We move on to a match between two of DGUSA's best high flyers, PAC and AR Fox. They actually kind of surprised me by working a very methodical match for the most part, not breaking out the high flying until much later in the match. Fox got the knees up as PAC went for the shooting star press and nearly got the win off a springboard 450, but PAC countered an attempt at the springboard Spanish Fly into a German suplex, then hit an inverted Frankensteiner and a sitout powerbomb for the win. The crowd loved this match, pretty much mirroring my sentiments. This was a hell of a match and I wouldn't have been surprised to see Fox come out with the win given what a strong run he's been on this year.

This brings us to the main event, a three way elimination match between the DUFs (Sami Callihan, Arik Cannon, and Pinkie Sanchez), Ronin (Rich Swann, Chuck Taylor, and Open the Freedom Gate Champion Johnny Gargano) and Mad Blankey (Akira Tozawa, BxB Hulk & Uhaa Nation). This was a three way version of your typical Dragon Gate tag team main event where all hell breaks loose, except this time around that's how they start the match. Eventually things settle down as the DUFs trap Gargano in their corner, but he eventually gets free and all hell breaks loose again until Uhaa Nation hits a dive over the top rope and blows out his knee so bad that Cannon visibly breaks character to check on him. Uhaa, who showed godlike amounts of potential, ended up needing surgery and has been out of the ring recovering ever since.

Hulk and Tozawa wreslte the rest of the match by themselves, and still managed to eliminate the DUFs by pummeling Sanchez with a series of kicks before pinning him. Mad Blankey trapped Swann in the ring after that, and used the same strategy with the hard kicks to try and put him away as well. Eventually Swann made the tag and both teams went at it until Tozawa and Gargano were left alone in the ring. The two of them went back and forth until Tozawa hit a straitjacket suplex and pinned the Open The Freedom Gate Champion to win the match. This would lead to an extended rivalry between Gargano and Tozawa that even continued through DGUSA's last show of the year. We saw several shots of Chuck Taylor looking very frustrated, though he still gave Gargano a good pat on the back on their way out of the ring.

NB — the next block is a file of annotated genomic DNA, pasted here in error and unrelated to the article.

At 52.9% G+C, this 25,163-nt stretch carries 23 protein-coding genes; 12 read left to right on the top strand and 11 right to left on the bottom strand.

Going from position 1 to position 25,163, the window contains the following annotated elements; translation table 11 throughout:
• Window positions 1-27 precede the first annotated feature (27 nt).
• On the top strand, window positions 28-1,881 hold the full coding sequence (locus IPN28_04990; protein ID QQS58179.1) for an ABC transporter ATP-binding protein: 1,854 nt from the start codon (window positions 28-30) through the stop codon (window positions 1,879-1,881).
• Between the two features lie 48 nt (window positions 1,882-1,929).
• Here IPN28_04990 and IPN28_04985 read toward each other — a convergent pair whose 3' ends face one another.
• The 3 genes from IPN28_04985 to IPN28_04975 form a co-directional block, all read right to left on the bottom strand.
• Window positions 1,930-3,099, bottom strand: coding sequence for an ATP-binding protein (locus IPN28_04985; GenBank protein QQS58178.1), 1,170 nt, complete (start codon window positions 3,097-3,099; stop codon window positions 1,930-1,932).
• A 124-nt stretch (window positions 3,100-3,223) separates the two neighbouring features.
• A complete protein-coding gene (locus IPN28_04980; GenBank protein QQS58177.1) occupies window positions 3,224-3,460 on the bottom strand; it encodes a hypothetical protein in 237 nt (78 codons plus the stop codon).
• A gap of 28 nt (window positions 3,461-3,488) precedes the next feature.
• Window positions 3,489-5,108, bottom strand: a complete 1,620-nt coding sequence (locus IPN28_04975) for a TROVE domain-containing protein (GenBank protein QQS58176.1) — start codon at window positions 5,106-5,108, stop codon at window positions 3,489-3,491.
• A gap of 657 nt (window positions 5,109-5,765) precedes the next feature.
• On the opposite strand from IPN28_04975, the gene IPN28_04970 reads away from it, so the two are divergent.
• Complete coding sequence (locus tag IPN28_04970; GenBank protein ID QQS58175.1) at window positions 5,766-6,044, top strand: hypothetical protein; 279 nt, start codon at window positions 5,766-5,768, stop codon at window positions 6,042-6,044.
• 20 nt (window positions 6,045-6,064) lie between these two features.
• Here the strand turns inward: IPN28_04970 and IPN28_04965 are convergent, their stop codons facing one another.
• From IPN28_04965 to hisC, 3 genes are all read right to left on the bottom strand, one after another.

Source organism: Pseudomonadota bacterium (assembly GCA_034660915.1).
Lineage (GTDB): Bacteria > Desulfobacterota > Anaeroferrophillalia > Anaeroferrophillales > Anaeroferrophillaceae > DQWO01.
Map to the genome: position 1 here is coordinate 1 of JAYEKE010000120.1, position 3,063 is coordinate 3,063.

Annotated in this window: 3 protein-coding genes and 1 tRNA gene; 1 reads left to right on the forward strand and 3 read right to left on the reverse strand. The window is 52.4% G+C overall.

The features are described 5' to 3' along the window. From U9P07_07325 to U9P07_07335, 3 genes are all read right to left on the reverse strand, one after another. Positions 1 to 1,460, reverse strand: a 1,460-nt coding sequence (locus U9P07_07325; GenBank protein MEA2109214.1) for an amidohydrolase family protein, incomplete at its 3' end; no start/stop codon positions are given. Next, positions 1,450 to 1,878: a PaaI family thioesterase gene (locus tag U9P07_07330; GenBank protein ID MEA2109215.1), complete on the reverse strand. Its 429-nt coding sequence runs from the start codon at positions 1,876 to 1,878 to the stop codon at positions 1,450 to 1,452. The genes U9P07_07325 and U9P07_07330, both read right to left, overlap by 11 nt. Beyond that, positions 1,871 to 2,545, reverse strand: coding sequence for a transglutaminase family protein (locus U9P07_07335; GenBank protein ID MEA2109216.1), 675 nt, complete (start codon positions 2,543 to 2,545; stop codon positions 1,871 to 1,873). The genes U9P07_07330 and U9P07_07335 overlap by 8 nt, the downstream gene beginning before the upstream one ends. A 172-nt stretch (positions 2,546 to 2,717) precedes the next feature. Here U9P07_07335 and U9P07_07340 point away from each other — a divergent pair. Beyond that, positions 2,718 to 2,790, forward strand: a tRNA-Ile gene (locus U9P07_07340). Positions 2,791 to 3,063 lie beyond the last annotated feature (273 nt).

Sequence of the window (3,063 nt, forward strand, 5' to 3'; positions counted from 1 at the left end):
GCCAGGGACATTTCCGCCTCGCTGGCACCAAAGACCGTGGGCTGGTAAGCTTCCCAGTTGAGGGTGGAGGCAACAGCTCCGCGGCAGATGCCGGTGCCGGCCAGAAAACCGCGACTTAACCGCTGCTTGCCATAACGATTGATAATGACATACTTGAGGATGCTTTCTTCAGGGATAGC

As usual, this DVD release includes several extras. Aside from the usual alternative angle highlight video, the bonus features included a pair of CZW Showcase Deathmatches that didn't do much for me, but featuerd a ton of violence you deathmatch folks would probably like a lot. It also included an AAW Title match from two years earlier that featured Samuray Del Sol taking on Silas Young and Gran Akuma.

I thought this show was excellent, DUGSA was hitting on all cylinders at this event and did everything right. The main event was excellent, and I really enjoyed the Breakout Challenge concept. DGUSA continually comes up with ways to make every show on each tour special in its own way, and things like the Breakout Challenge and elimination matches between three of the main stables are great ways to do that. Nothing important happened in the overall scheme of storylines, but this show was so fun to watch and so well done that it gets a big thumbs up on its own merits. Great start to the weekend, and looking forward to nights two and three.